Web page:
Town Hall on Sexual Misconduct in NUS Ends On An Ambiguous Note

Photo: Marc Tey Ge Wai

Share this post:

Photo: Marc Tey Ge Wai

On April 25, NUS conducted a Town Hall to address concerns about sexual misconduct in the university. This was in response to the growing controversy regarding Ms Monica Baey’s sexual harassment case, and the more widespread predicament that is rampant in NUS culture. From the very beginning, the university expressed their regrets that students did not feel same on campus, and claims responsibility for their shortcomings. The university also ensures students that they will be taking a more proactive stance in the future. Professor Florence Ling (Vice Provost of Student Life), Associate Professor Peter Pang (Dean of Students) and Ms Celestine Chua (University Counselling Services) were present as the spokespersons for the university.

Sparing the specifics of speakers’ anecdotes and experiences out of respect of their privacy, an overwhelming number of people voiced their concerns over how the university handles sexual misconduct. Ms Baey herself was present and spoke up about her plight, and expressed some suggestions as to how better handle such situations in the future. Numerous concerns were raised, and one of the most commonly cited failure on the part of the university is the lack of victim support. The university representatives were questioned as to why there are lapses in the meting out of action on perpetrators despite claiming that there were steps previously in place. The alarmingly tactless conduct of the people who were supposed to help the victims in the situation was also raised. One of the many important issues raised is with regards to the problem of the prevalent culture of sexual harassment on and off campus. Suggestions of educational programmes, such as teaching about consent, and training for staff.

It is heartening to hear the suggestions put forward by NUS students regarding measures to put in place to make the campus a safer place. The energy in the room was one to be reckoned with, as students lined up to voice suggestions, some more appropriate and felicitous than the rest. Surely, it is not possible for everyone’s concerns to be solved right there and then at the Town Hall and there were occasions that the university representatives could not answer satisfactorily. It is unfortunate that the witch-hunt mentality that some people had did not help in facilitating the conversation. However, it must be said that the Town Hall was unfortunately inadequate in palliating the congregation, due also in part to the university’s seeming incompetence. While the spokespersons promises that the review committee will leave “no stone unturned” and will do their job to the best of their abilities, the refrain that everyone would just have to wait for the review committee to come to a decision regarding punishment and future directions was repeated one too many times. To an extent, this response given to numerous questions raised is understandable, as the existing problems cannot be fixed immediately. However, one is left to wonder, if this is the case, why not a single member of the esteemed review committee could be in attendance. Admittedly it is impossible to provide immediate solutions, but surely the presence of a committee member would have lessened the blows that the three attending university spokespersons took, and the anger of the students who understandably felt ignored.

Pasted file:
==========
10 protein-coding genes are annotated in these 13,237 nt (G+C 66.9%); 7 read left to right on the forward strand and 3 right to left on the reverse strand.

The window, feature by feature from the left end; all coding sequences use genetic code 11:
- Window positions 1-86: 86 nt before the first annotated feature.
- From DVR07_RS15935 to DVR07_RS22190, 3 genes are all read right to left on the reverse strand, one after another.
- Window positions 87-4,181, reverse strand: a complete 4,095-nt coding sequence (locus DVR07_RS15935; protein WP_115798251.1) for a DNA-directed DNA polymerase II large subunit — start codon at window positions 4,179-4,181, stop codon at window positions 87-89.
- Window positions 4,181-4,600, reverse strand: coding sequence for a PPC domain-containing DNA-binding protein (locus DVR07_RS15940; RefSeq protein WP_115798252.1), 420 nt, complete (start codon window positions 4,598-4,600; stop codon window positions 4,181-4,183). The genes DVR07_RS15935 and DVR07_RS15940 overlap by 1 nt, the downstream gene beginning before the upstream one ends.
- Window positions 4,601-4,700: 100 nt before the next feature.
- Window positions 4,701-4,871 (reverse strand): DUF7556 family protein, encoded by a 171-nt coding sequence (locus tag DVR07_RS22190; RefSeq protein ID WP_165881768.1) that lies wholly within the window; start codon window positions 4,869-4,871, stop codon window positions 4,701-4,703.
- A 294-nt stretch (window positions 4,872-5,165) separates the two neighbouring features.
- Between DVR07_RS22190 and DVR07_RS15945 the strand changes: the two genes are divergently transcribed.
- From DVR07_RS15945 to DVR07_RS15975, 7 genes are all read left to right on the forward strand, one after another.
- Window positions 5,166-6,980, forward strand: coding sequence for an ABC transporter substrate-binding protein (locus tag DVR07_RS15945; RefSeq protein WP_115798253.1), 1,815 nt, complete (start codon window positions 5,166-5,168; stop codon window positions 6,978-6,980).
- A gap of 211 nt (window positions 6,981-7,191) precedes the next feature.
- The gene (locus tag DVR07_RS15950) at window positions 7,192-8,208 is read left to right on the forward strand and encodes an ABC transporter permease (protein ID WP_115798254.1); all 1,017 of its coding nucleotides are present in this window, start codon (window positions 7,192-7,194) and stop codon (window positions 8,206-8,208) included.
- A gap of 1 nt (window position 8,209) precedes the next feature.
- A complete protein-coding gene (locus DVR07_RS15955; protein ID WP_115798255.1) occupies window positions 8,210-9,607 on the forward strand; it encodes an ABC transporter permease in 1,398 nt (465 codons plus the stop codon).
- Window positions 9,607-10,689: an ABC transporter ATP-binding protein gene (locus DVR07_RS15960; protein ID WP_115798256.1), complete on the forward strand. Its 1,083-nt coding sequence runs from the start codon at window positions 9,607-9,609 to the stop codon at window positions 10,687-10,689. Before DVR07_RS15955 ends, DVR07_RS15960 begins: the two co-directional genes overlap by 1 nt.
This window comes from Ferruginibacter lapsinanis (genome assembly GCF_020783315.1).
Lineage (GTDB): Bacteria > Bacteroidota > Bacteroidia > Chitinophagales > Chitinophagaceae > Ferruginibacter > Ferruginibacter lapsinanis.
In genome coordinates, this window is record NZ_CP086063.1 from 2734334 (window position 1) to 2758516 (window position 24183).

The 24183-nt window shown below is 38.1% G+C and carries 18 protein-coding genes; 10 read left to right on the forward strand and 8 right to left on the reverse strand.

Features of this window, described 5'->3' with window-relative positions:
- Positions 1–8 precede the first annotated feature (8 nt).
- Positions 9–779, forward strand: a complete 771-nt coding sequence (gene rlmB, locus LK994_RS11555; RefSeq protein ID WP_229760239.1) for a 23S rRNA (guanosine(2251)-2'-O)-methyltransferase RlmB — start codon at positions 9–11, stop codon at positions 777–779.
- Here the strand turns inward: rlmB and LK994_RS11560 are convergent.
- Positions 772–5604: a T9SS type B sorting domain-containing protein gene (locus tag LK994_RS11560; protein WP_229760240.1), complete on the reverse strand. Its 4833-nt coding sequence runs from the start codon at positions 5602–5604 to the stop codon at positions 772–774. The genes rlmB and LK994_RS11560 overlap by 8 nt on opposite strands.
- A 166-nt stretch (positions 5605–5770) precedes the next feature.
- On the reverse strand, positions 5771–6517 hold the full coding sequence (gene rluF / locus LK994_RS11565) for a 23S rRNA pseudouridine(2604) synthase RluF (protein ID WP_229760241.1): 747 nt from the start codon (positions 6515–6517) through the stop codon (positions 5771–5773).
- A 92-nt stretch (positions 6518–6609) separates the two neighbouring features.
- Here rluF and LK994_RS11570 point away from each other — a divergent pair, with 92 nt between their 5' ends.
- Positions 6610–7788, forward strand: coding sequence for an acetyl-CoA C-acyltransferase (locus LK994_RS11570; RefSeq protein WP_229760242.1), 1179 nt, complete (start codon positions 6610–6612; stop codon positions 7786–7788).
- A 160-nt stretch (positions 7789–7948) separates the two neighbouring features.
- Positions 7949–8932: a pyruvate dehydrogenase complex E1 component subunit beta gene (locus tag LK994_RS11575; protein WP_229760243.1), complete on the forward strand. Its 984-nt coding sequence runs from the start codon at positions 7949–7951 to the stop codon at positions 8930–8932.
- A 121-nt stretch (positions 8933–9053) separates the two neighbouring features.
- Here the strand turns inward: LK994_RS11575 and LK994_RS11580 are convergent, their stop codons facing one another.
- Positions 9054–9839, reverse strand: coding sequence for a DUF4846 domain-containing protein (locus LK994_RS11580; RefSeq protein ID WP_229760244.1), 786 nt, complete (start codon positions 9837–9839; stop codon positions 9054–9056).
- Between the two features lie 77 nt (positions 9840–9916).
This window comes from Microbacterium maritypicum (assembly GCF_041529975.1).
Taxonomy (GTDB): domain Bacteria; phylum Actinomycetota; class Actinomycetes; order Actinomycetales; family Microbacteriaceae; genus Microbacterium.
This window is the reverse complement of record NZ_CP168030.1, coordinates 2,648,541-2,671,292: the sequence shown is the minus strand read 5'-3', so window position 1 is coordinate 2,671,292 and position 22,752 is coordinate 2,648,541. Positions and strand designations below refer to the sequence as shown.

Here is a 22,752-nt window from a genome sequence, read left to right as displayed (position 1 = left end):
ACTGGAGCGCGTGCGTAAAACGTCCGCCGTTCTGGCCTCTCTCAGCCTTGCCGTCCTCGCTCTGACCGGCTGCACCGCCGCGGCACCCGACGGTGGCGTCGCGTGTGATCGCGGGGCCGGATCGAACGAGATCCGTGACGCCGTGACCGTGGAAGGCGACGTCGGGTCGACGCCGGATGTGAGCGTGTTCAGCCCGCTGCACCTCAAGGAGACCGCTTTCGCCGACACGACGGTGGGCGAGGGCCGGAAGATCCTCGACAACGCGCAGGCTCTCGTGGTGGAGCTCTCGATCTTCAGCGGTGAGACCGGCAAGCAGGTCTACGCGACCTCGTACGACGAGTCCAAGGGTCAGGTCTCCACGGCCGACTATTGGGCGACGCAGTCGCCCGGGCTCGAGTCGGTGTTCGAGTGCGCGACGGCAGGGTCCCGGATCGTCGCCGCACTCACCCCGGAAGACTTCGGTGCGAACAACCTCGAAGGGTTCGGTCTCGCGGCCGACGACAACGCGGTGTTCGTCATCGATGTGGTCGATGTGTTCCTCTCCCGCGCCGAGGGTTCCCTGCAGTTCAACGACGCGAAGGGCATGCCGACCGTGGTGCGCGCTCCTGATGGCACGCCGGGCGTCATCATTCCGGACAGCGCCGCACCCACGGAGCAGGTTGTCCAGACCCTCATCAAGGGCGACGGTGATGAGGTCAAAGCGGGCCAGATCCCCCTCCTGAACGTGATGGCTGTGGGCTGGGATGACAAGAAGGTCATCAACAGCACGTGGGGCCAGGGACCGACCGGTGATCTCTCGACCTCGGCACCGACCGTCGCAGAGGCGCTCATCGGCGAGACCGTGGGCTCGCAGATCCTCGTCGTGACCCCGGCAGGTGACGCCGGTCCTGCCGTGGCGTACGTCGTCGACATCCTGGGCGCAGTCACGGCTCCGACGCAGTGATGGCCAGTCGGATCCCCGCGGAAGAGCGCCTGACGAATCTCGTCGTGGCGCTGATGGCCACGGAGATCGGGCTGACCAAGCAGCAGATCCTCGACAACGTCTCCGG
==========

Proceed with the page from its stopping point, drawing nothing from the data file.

Furthermore, several speakers raised the concern over NUS’ lack of transparency and the tendency to instinctively silence such incidents. One speaker even pointed out the obvious opinion that why it takes a national controversy for the university to take action. Alarmingly, it appears that there is a disconnect between what is actually happening on the ground and what the university leaders know. While it seemed at times that the frustrating back and forth between the students and spokespersons were leading to nowhere because of the unforgettable mantra of “we have to wait for the review committee to come to a decision”, two promises were made to address the concerns without having to wait for the committee. Namely, NUS will be forming a victim care unit that is centralised in order to provide support for victims specifically of sexual misconduct, and implementing greater safety measures in residential colleges and halls in terms of infrastructure.

We are here today because I care for you and I want to listen to you – Professor Florence Ling

The overwhelming response from NUS students led to a shortage in time for everyone to be heard. To this, the spokespersons told those who would still like to voice concerns to email in. This, understandably, angered many. People exclaimed for the Town Hall to be extended, crying out that the medium of email does not carry the same amount of agency and may be a more passive outlet. By the end of the session, many were worked up, which is an unfortunate end to a supposedly helpful and productive dialogue. Instead of feeling that they are heard, it left a greater feeling of frustration because not only were some questions not addressed, but also because there was still lines of people who wanted to speak. The spokespersons had to leave to attend another meeting regarding the sexual misconduct controversy, so it was reasonable that they had to leave. However, given the unfortunate earlier responses and handling of the energy in the room, the Town Hall concluded rather abruptly, leaving a bitter taste in one’s mouth.

Nevertheless, it is important that other students who want and need to be heard are not bogged down by the obscure conclusion of the Town Hall. Email into to voice your concerns, as frustrating as an electronic medium might be. The spokespersons indicated that there may be another Town Hall session, to address further issues.

Email Judith at